‘The song is nothing without the story’: Thomas McCarthy at TG4 Gradam Ceoil Awards This Sunday
This Sunday 17 February, the TG4 Gradam Ceoil traditional music awards will take place in Belfast and singer Thomas McCarthy will be awarded Amhránaí na Bliana/Singer of the Year.
From Birr in County Offaly, McCarthy will be the first Irish Traveller to receive the singer award. He credits his mother Mary McCarthy and his grandfather Johnny McCarthy with much of his repertoire, and is delighted that the Travelling community’s singing tradition is receiving this recognition. Speaking to The Journal of Music, he said:
I’m up in my hat about it. If I never did anything ever again I’d still be delighted. Not for myself, for my family. The older generation is being acknowledged. It’s absolutely wonderful.
McCarthy has been singing since he was a child, but didn’t get serious about it until 15 to 20 years ago. ‘I started collecting all the songs because I knew if anything happened to my mother they’d all be lost.’
He has since released three recordings, Round Top Wagon (2010), Herself and Myself (2014), and, with Gypsy singer Viv Gregg, Jauling the Green Tober (2017).
The Rambling Man
Singing in the Traveller community has always been strong, he says.
You’ll find a great singer in every Travelling family. The only difference is that some of them will sing modern songs, and some of them will sing country songs. There’s very few now who will sing the old songs.
Some of the older Traveller songs McCarthy sings make reference to prominent seventeenth-century Gaelic heroes such as O’Sullivan Beare and Hugh Dubh O’Neill and their origins are unknown. He also has a couple of songs with words from Gammon, the native Irish Traveller language, and Traveller song such as ‘Down That Road’, ‘The Old Knee Travelling Wagon’ and ‘The Rambling Man’, which he learned from his grandfather and which he will sing on Sunday night.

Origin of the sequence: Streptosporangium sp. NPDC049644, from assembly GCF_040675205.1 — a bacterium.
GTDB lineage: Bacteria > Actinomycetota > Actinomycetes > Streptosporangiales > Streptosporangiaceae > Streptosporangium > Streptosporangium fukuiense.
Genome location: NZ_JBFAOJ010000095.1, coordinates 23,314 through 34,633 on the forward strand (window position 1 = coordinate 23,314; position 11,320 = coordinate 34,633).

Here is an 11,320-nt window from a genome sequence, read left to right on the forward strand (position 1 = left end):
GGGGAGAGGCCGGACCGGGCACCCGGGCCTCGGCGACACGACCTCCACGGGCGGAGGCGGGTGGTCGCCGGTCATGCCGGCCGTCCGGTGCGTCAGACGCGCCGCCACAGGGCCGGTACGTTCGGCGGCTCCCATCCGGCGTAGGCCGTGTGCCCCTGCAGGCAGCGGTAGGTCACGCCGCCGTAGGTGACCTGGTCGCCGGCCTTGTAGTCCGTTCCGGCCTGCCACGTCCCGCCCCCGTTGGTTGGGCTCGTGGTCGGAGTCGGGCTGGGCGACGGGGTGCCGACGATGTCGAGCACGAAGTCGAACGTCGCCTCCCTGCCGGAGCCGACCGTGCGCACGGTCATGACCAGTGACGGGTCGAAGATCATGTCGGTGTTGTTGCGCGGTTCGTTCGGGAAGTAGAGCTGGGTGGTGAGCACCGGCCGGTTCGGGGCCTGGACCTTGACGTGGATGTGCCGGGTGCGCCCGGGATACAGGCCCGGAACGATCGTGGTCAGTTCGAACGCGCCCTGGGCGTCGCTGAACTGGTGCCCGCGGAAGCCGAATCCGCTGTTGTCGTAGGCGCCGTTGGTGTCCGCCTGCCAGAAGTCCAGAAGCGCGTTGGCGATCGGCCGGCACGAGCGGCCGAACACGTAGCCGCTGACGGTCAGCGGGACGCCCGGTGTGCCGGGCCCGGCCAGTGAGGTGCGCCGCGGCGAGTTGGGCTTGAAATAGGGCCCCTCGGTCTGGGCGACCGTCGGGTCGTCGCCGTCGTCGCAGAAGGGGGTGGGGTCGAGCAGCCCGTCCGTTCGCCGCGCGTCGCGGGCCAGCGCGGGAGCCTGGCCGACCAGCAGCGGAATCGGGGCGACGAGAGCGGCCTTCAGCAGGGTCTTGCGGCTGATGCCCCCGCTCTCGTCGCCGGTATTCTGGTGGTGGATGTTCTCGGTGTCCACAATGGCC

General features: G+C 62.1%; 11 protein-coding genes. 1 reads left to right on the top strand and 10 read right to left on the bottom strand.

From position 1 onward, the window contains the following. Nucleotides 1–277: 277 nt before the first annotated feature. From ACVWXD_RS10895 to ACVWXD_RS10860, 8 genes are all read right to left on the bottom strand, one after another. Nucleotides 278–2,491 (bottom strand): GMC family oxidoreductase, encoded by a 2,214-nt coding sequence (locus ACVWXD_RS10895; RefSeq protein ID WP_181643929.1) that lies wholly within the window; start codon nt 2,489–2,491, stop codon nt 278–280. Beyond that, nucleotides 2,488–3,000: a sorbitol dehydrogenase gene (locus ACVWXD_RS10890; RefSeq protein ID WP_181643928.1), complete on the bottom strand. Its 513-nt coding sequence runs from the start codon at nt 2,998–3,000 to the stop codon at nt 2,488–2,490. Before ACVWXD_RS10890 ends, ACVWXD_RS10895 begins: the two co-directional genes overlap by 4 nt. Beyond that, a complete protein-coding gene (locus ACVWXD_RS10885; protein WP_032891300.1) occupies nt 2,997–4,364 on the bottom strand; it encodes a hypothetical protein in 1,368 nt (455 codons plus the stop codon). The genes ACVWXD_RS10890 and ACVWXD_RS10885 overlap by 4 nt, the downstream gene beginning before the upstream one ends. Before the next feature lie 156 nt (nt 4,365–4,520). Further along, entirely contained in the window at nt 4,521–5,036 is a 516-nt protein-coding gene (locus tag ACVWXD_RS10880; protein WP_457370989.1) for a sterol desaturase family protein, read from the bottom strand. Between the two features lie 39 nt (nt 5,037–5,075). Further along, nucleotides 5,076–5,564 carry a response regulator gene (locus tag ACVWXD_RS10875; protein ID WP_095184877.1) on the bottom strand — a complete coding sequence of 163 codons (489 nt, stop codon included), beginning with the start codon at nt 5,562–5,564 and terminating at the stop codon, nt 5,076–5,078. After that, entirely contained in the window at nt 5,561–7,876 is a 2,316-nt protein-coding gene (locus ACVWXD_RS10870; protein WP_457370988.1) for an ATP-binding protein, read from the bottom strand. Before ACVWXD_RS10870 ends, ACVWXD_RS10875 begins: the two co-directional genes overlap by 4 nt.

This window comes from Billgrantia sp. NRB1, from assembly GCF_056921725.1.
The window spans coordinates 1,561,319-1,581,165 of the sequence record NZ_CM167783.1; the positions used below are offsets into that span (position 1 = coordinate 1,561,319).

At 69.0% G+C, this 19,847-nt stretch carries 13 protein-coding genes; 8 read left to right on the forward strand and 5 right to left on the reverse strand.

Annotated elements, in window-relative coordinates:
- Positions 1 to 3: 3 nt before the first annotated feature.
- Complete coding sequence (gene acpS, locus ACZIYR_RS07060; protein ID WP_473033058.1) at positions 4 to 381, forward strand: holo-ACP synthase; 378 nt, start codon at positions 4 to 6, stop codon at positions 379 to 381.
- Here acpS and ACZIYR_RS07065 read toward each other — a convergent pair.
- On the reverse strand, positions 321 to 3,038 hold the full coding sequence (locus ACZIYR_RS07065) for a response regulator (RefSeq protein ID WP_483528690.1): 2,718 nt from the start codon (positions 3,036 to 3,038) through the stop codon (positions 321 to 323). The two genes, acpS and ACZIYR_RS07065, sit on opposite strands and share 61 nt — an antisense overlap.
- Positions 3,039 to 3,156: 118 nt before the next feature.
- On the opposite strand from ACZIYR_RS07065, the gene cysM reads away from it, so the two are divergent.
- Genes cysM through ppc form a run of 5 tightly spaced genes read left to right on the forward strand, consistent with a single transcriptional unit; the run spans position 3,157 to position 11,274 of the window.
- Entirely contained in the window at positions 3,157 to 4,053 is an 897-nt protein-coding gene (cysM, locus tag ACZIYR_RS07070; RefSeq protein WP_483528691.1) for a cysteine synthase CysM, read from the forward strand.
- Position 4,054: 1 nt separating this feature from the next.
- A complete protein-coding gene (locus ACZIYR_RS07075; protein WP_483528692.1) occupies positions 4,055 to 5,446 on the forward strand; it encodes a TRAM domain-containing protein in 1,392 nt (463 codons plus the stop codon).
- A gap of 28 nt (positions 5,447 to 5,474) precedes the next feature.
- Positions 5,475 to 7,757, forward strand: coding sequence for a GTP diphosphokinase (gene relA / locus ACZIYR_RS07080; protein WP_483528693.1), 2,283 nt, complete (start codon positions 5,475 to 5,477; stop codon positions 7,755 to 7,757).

‘A Rambling Man’ is a Traveller song about an old man. They move him into a house and he can’t take that way of life at all, and he reminisces about when he was young. ’Tis a great old song.
McCarthy lives between London and Offaly, but when in Dublin he often sings in The Cobblestone bar. In London, he is a regular at folk clubs and has sung at the Musical Traditions club and at Cecil Sharp House.
While McCarthy was influenced by his mother, uncles and grandfather in his singing, he describes his style as his own – ‘My mother told me put your own stamp on your songs’. The key to his singing, however, is knowing the story behind each song – ‘That’s more important than the song. The song is nothing without the story.’
Along with McCarthy, the awards on Sunday will recognise flute-player Catherine McEvoy (Musician of the Year), accordion player Conor Connolly (Young Musician of the Year), Nicky and Anne McAuliffe (Lifetime Achievement), Brendan Mulkere (Outstanding Contribution) and Tríona Ní Dhomhnaill (Musical Collaboration). The awards will be broadcast live from The Waterfront in Belfast on Sunday at 9.30pm.
To watch the awards, visit https://www.tg4.ie/en/live/home/